Zachary McCoy enjoys riding his bike. It's a great way to get a little fresh air and exercise, and millions like him do the same. McCoy also, like many other people, uses an app to keep track of his bike rides, and this put him in the crosshairs of Gainsville, Florida police as a suspect in a crime he didn't commit. Welcome to geofence warrants.
McCoy was able to "fix" his issues with the police after spending a few thousand dollars to hire a lawyer, and as luck would have it the same location tracking that pushed him forward as a burglary suspect ended up clearing him.
When you share anything with anyone (or any company), it is no longer private. But that doesn't mean it shouldn't be protected.
McCoy used the Runkeeper app to track his bike rides. Apps that need to track your location in a timeline use the sensor and location information from your phone to track your every move while they are open, and because of the way location services are centralized, the requests all go through Google.
The police know this and can request anonymous data from Google about every device that's been within a certain distance of a crime. The law says Google must comply with these broad warrants, and raw data is handed over for someone working for or with law enforcement to pore through. If that person sees anything that they think needs further investigation, warrants are served to Google for account data that's not sanitized and anonymous. Google's policy is not to release any data before a customer is informed and has a chance to respond.
Google will not release your account details until you've had time to respond to any warrants.
That's what saved McCoy — he received an email from Google letting him know that local police had requested his account data and that he only had seven days before Google would be forced to release it. Some of his own sleuthing and a case number got the ball rolling, and he was able to determine that a burglary had happened close to his home and at a place where he frequently rode past on his bike.
Police were only interested in the location data at and around the time of the crime. Still, McCoy's lawyer was able to show that there was a long history of riding his bike past the crime scene, which shows his proximity to the crime scene wasn't any evidence of wrongdoing; it was just where he rode his bike.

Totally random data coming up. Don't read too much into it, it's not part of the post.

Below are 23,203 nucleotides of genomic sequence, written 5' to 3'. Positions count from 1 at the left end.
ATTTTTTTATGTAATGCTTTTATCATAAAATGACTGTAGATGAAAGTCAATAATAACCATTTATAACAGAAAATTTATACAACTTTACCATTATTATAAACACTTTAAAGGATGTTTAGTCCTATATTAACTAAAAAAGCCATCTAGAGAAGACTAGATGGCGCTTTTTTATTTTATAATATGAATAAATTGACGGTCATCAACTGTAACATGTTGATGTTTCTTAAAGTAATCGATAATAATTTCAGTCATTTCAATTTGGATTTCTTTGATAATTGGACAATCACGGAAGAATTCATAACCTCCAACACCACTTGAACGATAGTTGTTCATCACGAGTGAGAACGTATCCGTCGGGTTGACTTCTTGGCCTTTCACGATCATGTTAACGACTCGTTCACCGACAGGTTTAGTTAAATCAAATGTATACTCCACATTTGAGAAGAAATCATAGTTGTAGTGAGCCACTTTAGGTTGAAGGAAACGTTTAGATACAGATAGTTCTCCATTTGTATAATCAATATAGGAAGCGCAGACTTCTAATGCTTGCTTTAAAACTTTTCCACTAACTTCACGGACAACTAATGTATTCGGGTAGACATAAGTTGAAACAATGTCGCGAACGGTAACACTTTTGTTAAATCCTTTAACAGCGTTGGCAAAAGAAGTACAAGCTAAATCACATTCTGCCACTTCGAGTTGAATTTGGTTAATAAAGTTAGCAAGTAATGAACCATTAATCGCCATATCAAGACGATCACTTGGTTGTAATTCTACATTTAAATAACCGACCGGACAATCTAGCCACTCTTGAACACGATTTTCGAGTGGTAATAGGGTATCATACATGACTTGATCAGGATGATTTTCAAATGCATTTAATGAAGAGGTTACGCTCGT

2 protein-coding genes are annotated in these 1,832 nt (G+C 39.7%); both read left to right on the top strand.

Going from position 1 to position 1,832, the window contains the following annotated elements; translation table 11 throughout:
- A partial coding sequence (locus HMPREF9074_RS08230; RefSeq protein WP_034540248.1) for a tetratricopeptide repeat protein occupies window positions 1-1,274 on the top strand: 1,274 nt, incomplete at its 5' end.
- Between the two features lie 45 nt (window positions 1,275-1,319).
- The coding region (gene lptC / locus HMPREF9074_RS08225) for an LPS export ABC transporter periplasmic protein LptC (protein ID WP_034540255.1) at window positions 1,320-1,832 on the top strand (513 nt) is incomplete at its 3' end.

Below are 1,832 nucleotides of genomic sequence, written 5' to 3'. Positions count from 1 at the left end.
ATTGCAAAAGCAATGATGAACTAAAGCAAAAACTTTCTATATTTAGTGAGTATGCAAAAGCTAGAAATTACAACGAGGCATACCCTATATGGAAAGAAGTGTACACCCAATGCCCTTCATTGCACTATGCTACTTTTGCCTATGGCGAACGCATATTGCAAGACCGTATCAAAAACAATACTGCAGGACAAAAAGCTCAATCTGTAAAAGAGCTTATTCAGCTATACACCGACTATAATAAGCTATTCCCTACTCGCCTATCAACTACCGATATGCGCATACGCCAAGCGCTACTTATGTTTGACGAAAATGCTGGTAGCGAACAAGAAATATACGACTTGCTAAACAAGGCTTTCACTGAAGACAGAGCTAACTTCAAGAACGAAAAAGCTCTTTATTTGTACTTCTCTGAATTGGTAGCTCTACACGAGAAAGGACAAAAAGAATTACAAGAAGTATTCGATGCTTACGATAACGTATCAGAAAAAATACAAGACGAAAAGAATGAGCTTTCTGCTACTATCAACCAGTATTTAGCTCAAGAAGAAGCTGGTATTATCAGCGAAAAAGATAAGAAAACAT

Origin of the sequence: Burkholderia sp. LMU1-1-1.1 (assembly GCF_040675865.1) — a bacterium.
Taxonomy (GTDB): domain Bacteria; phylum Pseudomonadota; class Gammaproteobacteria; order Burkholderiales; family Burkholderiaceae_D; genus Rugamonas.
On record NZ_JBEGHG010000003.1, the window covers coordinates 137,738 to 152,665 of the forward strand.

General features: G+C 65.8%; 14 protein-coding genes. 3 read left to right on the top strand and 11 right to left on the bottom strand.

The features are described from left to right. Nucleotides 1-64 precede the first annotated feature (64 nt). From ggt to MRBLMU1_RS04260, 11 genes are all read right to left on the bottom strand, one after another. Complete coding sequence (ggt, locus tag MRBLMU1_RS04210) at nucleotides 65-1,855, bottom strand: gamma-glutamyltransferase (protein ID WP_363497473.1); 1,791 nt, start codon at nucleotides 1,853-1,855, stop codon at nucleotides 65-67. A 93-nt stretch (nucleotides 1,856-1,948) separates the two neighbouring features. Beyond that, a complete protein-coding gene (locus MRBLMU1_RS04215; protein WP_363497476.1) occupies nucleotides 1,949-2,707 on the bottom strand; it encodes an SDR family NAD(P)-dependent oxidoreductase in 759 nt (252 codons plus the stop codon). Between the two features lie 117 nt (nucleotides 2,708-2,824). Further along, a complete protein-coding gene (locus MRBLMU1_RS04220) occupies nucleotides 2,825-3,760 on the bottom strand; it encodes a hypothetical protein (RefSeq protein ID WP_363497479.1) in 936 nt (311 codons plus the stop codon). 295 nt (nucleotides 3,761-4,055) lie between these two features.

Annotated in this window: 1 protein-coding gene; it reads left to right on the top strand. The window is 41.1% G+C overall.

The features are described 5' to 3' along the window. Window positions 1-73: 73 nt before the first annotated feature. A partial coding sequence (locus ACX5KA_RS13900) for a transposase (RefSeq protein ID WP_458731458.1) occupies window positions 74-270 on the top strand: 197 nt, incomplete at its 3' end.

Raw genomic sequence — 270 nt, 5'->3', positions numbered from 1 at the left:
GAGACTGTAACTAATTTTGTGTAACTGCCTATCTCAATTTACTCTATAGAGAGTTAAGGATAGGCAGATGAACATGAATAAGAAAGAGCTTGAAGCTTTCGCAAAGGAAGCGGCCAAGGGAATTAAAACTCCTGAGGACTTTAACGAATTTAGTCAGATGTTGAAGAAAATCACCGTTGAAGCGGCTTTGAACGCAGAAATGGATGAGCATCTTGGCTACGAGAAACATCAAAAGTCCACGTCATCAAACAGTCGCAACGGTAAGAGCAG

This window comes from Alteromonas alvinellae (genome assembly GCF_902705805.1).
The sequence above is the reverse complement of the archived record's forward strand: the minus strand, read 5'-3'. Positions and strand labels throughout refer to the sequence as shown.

McCoy got lucky, but only after he was forced to spend money to prove he hadn't done anything. That's not how justice is supposed to work, where we are innocent until proven guilty. And at the heart of it all is the geofence warrant. Police simply ask Google (and Facebook, and Apple, and Microsoft) for records of every machine that was in the wrong place at the wrong time, thus casting a vast net to try and scoop up everything.
Google told NBC news that geofence warrants have increased by over 2,000% since 2017. That's not a typo — two-thousand percent. Law enforcement has figured out a lazy shortcut to police work, and as we see with McCoy's case and others like it, innocent people are at risk because of these warrants.
There is nothing Google can do to stop the practice, and if you like to use any sort of mapping application, there's not much you can do either. Your only option is to periodically delete all location data from your Google account and from any apps that may be using it, but then why use an app to track your progress in the first place if you're just going to delete that progress so you don't become a victim?
The solution is actually easy — stop issuing broad geofence warrants.
The solution is putting a stop to these overly broad and seemingly unconstitutional fishing expeditions. Sometimes, a closer look at an account can help solve a crime. Sometimes, an innocent person is forced to spend money and time to clear their name even though they've done nothing wrong.
Google gives you the tools to erase your location history, and it's something you probably should start regularly doing. And if you enjoy using an app like Runkeeper, well, sorry, but you should probably stop using them since we live in what's slowly becoming a police state where you're numbered and tracked from the cradle to the grave.
You can contact your congressional representative here and tell them that geofencing warrants need to stop.
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